The Right Track

Growing up in Jefferson City, Tennessee, Joey Jennings dealt with racism and poverty every day throughout his youth. Now the recent Winthrop University graduate, winner of the school’s prestigious 2019 Algernon Sydney Sullivan Award, is on his way to earning his Ph.D., thanks to a highly coveted Graduate Research Fellowship from the National Science Foundation.

Jennings was one of only three sociology undergraduates nationwide to receive the fellowship, which provides him with a full ride at the University of Maryland-College Park. But the scholar-athlete, who holds two Winthrop records as a track star, had to clear major hurdles to get to where he is today.

“Why Do They Hate Me?”
Playing on a Little League football team introduced Jennings to the harsh reality of racism when he was only nine years old. He didn’t see himself as different from any of his teammates—until someone referred to him with a racial slur.

“I vividly remember asking my dad, ‘Why do they hate me?’” he said. “He stood up for me and put a stop to the name calling, but it did not ease my heart. I was able to grasp that the reason I was treated differently was related to my skin tone. As a result, I was not proud of my color for a long time.”

Joey Jennings set new records for the indoor and outdoor pole vault at Winthrop University and graduated with a 4.0 GPA.

Jennings “fully experienced rock bottom” in Jefferson City. In addition to the heavy racial tension, his family struggled with poverty, sometimes not having enough food on the table or going days without electricity. “Then, everything got more difficult when I witnessed my mother being taken to jail numerous times because of her losing battles with cocaine addiction,” he said. “We struggled, it was tough, but my family is strong. My dad raised my siblings and I to fight, and that made me the man I am today.”

“It is because I have witnessed numerous types of adversity and injustice, or a lack of proper justice, firsthand that I want to further my academic career in sociology and engage in social research with the hopes that I can uncover social injustice,” he added.

Jennings wanted to understand the questions from his past and felt that the sociology program’s criminology concentration would help him do just that; specifically, it would sate his appetite for research. He also signed on to compete in track and field at the Division I level.

Studying Police Brutality
For one of his research projects, Jennings examined police brutality over a 23-year period through a public opinion survey. The survey asked participants for responses to racial relations after the Rodney King incident (1991) and the Freddie Gray incident (2015). He then reached out to Miami Herald columnist Leonard Pitts after reading Pitts’ series on what people can do to help and studied online newspaper comments referencing the Baltimore riots.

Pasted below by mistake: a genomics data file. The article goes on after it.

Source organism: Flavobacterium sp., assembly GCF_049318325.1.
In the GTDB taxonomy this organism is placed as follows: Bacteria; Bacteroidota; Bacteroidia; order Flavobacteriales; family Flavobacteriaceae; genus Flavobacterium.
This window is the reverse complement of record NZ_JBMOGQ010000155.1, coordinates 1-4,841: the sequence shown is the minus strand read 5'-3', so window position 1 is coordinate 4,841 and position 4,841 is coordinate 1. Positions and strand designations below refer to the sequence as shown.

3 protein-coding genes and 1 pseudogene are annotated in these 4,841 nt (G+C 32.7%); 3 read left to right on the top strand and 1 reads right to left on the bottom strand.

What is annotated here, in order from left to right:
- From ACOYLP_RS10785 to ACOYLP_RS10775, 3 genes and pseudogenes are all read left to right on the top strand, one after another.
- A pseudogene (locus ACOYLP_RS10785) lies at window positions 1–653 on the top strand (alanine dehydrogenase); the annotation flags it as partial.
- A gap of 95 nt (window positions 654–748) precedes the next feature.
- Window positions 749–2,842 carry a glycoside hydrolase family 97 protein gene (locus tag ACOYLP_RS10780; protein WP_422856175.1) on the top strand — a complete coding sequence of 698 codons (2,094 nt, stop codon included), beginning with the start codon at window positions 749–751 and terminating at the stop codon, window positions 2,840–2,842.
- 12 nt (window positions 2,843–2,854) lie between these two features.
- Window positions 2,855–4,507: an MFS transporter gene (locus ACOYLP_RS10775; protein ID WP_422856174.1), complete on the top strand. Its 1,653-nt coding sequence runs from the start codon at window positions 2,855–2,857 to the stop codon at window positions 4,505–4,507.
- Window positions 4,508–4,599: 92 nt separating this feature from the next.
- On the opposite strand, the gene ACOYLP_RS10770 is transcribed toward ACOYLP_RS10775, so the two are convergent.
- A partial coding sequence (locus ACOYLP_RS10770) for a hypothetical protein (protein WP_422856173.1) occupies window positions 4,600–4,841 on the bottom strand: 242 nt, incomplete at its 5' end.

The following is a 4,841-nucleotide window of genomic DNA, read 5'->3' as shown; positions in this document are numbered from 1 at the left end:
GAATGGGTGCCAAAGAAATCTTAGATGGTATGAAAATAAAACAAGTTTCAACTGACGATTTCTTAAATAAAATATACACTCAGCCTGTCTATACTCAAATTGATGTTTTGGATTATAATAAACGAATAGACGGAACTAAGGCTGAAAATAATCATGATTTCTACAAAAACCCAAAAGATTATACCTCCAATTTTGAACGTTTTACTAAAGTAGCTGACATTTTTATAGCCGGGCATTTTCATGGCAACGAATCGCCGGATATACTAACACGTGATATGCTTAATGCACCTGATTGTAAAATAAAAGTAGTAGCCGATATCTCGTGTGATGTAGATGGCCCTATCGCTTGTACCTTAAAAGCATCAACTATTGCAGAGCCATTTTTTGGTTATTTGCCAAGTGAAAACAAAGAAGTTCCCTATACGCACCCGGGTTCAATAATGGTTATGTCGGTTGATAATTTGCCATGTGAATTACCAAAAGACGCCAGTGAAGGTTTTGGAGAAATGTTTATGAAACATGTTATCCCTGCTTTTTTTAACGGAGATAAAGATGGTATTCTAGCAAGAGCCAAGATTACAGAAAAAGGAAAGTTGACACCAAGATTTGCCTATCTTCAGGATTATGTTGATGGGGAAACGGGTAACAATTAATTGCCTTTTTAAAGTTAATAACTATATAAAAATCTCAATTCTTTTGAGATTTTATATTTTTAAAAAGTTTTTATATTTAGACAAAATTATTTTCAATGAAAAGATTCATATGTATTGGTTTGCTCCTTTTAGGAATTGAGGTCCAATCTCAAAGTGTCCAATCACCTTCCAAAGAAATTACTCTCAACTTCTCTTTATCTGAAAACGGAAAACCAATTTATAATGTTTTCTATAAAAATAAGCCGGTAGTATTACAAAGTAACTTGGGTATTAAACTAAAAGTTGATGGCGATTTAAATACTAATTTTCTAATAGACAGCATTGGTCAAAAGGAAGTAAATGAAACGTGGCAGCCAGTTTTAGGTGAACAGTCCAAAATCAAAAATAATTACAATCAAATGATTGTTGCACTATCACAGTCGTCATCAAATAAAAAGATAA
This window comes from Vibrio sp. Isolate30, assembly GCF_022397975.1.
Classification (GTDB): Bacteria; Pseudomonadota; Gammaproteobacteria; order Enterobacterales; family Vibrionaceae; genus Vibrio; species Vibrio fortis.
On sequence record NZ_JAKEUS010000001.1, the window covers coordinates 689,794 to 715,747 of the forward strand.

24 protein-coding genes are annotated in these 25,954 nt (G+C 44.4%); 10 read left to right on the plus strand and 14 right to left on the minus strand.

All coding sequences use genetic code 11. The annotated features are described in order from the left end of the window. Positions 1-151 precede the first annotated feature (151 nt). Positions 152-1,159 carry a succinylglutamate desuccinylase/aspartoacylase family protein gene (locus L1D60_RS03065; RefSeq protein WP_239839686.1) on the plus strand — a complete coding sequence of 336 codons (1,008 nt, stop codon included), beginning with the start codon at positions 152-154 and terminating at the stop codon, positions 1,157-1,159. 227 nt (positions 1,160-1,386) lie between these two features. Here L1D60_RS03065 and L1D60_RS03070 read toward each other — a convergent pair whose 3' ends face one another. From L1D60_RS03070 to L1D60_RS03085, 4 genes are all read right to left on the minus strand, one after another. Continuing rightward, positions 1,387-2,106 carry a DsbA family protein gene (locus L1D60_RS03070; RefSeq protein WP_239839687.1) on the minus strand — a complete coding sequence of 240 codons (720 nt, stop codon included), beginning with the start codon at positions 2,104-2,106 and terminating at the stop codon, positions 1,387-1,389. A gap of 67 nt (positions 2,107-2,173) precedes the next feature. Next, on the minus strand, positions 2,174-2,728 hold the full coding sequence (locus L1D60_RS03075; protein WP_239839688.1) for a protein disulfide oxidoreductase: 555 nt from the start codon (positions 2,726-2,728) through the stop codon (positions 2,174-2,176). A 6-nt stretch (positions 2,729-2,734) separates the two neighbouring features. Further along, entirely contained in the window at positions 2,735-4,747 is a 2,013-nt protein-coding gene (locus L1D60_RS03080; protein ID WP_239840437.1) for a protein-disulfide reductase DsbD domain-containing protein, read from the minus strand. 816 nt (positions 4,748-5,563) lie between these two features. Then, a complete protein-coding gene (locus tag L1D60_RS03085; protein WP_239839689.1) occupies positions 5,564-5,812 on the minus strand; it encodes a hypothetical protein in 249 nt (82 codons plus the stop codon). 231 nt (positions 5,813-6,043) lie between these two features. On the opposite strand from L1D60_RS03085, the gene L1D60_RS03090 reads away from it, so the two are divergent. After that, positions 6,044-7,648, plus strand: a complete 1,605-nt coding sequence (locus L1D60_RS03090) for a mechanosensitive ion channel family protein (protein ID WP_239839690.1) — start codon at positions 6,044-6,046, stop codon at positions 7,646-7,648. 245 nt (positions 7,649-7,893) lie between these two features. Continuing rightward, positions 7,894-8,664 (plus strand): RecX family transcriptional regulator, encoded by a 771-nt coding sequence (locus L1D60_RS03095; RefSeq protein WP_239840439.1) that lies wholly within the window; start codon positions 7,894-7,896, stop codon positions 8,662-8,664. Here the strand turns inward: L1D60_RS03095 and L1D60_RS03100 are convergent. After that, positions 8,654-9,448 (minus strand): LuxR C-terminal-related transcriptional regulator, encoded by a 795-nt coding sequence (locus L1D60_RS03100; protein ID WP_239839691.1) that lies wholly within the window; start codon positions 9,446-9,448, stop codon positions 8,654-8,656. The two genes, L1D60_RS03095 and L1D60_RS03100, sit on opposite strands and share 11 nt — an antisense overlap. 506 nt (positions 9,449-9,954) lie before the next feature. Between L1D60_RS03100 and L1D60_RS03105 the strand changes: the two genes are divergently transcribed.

“The analysis showed that, during the 23-year period between the observed riots, public opinions on prejudice were related to systematic discrimination practices that led to marginalization of inner-city minority communities,” Jennings explained. “In turn, these communities find in riots an opportunity to bring public awareness to their constant criminalization, invisibility in the criminal justice system and marginalization.”

While simultaneously taking 14 credit hours, practicing track 20 hours a week and competing almost every weekend, he presented his research at the Southern Sociological Society Conference and Winthrop’s Showcase for Undergraduate Research and Creative Endeavors. He also spent the summer of 2018 at the NSF research program at the University of North Carolina-Charlotte, researching Charlotte’s homicide hotspots with a group and presenting at UNC-C’s symposium and the Midwestern Criminal Justice Association.

The Best at Both
Along the way, Jennings set new records for Winthrop’s indoor and outdoor pole vault and graduated with a 4.0 GPA.  “It takes a lot of dedication to my crafts,” Jennings said. “School and track are equally important to me, but early on, I learned that to be great in both I had to treat them as separate entities. When I was at class, what happened at the track, good or bad, had to be out of my mind and vice versa. I spent hours studying for class and for track. I wanted to be the best in both, so I gave all I had each day to everything. That is how I was raised.”

After graduating from Winthrop this past May, Jennings now looks to the future. “I know I want to make a difference; I want to enact change,” he said. “The Ph.D. is a start for me to work as an activist, to create change, and to shine an academic light on social issues that have been dark for some time now. I love learning, and I want to use my strengths to help marginalized people and answer the questions I faced as a youth.”

This story was adapted from an article by Nicole Chisari, communications coordinator at Winthrop University.

 

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